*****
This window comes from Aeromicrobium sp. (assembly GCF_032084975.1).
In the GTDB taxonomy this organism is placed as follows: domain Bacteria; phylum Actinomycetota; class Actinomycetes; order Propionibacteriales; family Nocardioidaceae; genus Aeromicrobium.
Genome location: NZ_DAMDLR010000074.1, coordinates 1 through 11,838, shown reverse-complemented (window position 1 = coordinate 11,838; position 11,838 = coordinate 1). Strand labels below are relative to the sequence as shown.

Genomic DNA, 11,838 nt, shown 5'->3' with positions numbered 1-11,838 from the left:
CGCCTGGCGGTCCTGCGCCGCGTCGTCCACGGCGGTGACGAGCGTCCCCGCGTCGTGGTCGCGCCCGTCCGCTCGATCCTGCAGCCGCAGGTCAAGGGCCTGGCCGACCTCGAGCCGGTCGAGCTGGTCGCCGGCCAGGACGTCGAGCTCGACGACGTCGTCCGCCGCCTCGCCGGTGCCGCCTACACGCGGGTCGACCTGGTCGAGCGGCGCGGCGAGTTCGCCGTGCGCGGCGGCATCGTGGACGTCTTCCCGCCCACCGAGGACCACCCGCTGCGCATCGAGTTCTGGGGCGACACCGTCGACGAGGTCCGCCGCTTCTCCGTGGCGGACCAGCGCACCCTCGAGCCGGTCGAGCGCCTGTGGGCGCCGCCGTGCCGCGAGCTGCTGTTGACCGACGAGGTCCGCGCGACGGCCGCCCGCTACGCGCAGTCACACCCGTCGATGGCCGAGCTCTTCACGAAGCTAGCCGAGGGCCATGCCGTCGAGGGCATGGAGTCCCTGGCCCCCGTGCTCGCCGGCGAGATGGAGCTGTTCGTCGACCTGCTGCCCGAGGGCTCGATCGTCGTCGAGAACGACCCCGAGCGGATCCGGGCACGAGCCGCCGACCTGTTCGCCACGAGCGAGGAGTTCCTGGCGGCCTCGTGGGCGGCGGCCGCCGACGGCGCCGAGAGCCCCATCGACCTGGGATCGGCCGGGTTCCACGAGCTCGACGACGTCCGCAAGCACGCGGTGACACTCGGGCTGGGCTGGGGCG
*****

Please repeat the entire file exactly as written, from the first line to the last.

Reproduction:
This window comes from Aeromicrobium sp. (assembly GCF_032084975.1).
In the GTDB taxonomy this organism is placed as follows: domain Bacteria; phylum Actinomycetota; class Actinomycetes; order Propionibacteriales; family Nocardioidaceae; genus Aeromicrobium.
Genome location: NZ_DAMDLR010000074.1, coordinates 1 through 11,838, shown reverse-complemented (window position 1 = coordinate 11,838; position 11,838 = coordinate 1). Strand labels below are relative to the sequence as shown.

Genomic DNA, 11,838 nt, shown 5'->3' with positions numbered 1-11,838 from the left:
CGCCTGGCGGTCCTGCGCCGCGTCGTCCACGGCGGTGACGAGCGTCCCCGCGTCGTGGTCGCGCCCGTCCGCTCGATCCTGCAGCCGCAGGTCAAGGGCCTGGCCGACCTCGAGCCGGTCGAGCTGGTCGCCGGCCAGGACGTCGAGCTCGACGACGTCGTCCGCCGCCTCGCCGGTGCCGCCTACACGCGGGTCGACCTGGTCGAGCGGCGCGGCGAGTTCGCCGTGCGCGGCGGCATCGTGGACGTCTTCCCGCCCACCGAGGACCACCCGCTGCGCATCGAGTTCTGGGGCGACACCGTCGACGAGGTCCGCCGCTTCTCCGTGGCGGACCAGCGCACCCTCGAGCCGGTCGAGCGCCTGTGGGCGCCGCCGTGCCGCGAGCTGCTGTTGACCGACGAGGTCCGCGCGACGGCCGCCCGCTACGCGCAGTCACACCCGTCGATGGCCGAGCTCTTCACGAAGCTAGCCGAGGGCCATGCCGTCGAGGGCATGGAGTCCCTGGCCCCCGTGCTCGCCGGCGAGATGGAGCTGTTCGTCGACCTGCTGCCCGAGGGCTCGATCGTCGTCGAGAACGACCCCGAGCGGATCCGGGCACGAGCCGCCGACCTGTTCGCCACGAGCGAGGAGTTCCTGGCGGCCTCGTGGGCGGCGGCCGCCGACGGCGCCGAGAGCCCCATCGACCTGGGATCGGCCGGGTTCCACGAGCTCGACGACGTCCGCAAGCACGCGGTGACACTCGGGCTGGGCTGGGGCG